David and Jason from the Rustic Overtones (Rock/Jazz/Funk) Band Interview
1.What inspired your passion for music and who has been there supporting you from the beginning?
Jason Ward(guitar): When I was younger, I really loved the feeling of playing in a group, be it marching band, jazz band, and so on. I didn’t really have a concrete plan on starting a band, I just liked playing with other people. I had parents that knew I had a love of music and supported me, although I’m certain they were worried about me doing this for a living.
Dave Gutter(vocals, songwriter): I was inspired most by sucking at everything else I tried to do.
2. How do you feel about people downloading music rather than buying physical copies?
Jason Ward: If downloading is done legally, I have no issue. We in this culture love convenience, and sites like iTunes and Rhapsody fill that need. I do love having the actual album since I’m a geek for artwork, liner notes, and looking at the album as a concept rather than an impulse buy.
Dave Gutter: Recorded music in a way is an advertisement for musicians. I think it should be free, and people should go to more concerts.
3. How do you feel about the music industry today?
Jason Ward: Aside from the business model changing, where record labels and even commercial radio have waned, I don’t know if there’s much difference from where it was 10 years ago. For every Radiohead or Arcade Fire you have a musical atrocity like a Rebecca Black or Justin Beiber. The modern record industry does turn out a few good records, probably by accident. It also turns out a lot of sub-standard crap. Unfortunately people will buy it since as a culture we don’t demand better music. So the major labels keep shoveling it to us.
Dave Gutter: The “music industry today” is only make believe.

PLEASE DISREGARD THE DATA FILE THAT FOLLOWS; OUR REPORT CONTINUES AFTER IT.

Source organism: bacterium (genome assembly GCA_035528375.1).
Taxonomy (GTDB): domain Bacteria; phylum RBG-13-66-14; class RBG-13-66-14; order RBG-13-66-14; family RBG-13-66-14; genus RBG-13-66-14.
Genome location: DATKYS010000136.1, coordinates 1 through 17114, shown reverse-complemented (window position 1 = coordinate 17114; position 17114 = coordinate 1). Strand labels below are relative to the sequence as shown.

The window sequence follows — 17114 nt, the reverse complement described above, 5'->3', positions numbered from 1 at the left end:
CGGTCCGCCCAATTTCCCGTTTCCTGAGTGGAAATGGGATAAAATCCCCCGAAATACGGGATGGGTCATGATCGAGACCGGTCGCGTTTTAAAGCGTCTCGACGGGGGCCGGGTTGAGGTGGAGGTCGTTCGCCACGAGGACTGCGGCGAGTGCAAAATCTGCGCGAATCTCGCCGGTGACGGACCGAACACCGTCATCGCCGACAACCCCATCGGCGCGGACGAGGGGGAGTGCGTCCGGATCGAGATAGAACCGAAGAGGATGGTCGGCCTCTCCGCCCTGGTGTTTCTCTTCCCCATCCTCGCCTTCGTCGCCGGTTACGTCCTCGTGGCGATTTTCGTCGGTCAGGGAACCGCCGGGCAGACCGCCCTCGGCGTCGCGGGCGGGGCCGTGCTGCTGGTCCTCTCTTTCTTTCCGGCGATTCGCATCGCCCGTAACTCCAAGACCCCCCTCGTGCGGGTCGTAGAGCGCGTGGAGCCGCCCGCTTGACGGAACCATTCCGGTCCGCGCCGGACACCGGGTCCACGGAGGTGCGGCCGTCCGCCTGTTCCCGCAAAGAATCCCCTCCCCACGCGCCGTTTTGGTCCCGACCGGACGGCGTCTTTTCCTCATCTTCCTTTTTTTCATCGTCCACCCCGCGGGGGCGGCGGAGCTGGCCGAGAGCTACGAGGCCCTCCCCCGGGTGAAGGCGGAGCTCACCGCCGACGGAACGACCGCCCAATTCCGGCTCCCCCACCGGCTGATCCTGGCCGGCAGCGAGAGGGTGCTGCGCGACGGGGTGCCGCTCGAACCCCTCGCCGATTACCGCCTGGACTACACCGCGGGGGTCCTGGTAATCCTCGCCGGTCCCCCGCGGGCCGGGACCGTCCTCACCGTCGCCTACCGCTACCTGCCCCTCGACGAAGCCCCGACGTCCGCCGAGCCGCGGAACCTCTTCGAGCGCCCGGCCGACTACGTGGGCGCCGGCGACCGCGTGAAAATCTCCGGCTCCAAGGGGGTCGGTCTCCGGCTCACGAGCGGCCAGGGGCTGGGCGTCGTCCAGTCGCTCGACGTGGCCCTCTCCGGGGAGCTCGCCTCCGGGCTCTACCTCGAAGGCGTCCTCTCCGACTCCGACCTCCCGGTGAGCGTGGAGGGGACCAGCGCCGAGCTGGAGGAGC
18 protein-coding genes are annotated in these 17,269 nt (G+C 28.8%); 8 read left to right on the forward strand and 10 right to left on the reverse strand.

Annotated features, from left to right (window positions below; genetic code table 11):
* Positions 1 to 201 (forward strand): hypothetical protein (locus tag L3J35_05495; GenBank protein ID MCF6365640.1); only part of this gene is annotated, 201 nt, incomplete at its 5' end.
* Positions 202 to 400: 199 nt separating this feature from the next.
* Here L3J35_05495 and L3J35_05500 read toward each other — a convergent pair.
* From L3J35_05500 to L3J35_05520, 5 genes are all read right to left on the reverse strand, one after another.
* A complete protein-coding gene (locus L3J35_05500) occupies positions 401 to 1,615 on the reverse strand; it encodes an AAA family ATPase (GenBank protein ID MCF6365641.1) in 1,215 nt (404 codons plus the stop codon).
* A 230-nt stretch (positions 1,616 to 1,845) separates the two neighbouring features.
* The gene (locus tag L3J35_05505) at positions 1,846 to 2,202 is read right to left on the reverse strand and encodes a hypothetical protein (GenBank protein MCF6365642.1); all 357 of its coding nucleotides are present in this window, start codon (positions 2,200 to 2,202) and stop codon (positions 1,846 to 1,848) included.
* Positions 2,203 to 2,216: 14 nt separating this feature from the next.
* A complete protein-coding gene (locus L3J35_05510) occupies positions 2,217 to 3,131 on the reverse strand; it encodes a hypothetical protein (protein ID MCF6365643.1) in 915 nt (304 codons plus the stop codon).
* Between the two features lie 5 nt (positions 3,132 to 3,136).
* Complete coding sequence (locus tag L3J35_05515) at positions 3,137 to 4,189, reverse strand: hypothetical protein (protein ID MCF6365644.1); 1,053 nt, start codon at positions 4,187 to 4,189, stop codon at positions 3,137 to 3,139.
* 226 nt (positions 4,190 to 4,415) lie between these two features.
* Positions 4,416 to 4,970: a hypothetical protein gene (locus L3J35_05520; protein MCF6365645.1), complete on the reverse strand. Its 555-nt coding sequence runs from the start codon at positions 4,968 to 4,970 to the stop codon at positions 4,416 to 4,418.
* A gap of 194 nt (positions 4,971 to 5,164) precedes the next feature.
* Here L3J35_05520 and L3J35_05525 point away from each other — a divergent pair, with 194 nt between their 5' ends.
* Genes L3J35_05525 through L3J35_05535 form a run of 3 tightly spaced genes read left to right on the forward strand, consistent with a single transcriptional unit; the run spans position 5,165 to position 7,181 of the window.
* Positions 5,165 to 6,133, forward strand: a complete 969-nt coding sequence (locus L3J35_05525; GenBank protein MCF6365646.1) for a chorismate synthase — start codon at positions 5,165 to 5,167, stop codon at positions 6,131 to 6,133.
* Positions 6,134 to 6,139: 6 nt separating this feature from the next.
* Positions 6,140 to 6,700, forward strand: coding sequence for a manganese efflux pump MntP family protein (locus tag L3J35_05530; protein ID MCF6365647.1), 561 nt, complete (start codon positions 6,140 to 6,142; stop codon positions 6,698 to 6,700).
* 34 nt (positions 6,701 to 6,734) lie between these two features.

4. Where do you see yourself five years from now?
Dave Gutter: In 5 years I will most likely be drinking coffee or beer with Steadman.
5. Do you think singer/songwriters are the best interpreters of their own work or do you believe some cover versions can be better than the original?
Jason Ward: I think it’s special when we hear a songwriter sing their own material, but an artist can take someone else’s song and interpret it like no other. I always thought Aretha Franklin did a far superior version of “Bridge Over Troubled Water” than Simon and Garfunkel. It all depends what an artist can give to a song and how they phrase it and make it their own.
Dave Gutter: I like cover versions of songs when they offer something the original doesn’t already have. I hate copycats.
6. Who have you always dreamt of working with and why? How would you go about accomplishing this?
Jason Ward: I listened to Prince intently as a teenager, so I always thought it would be the ultimate to work with him. How to accomplish…..uh, rush the stage with my saxophone?
Dave Gutter: I would like to some day collaborate with Oprah Winfrey, cuz I would get rich quicker. I would go about doing so by making friends with Steadman over the course of the next five years.
7. As you are starting out your career in the music industry what steps do you plan on taking to reach your goal?
Jason Ward: I’ve been in the industry for over 20 years and counting. All I ever wanted to do as a musical goal was play on a stage in front of people and move them. Mission accomplished.
Dave Gutter: Captivate people.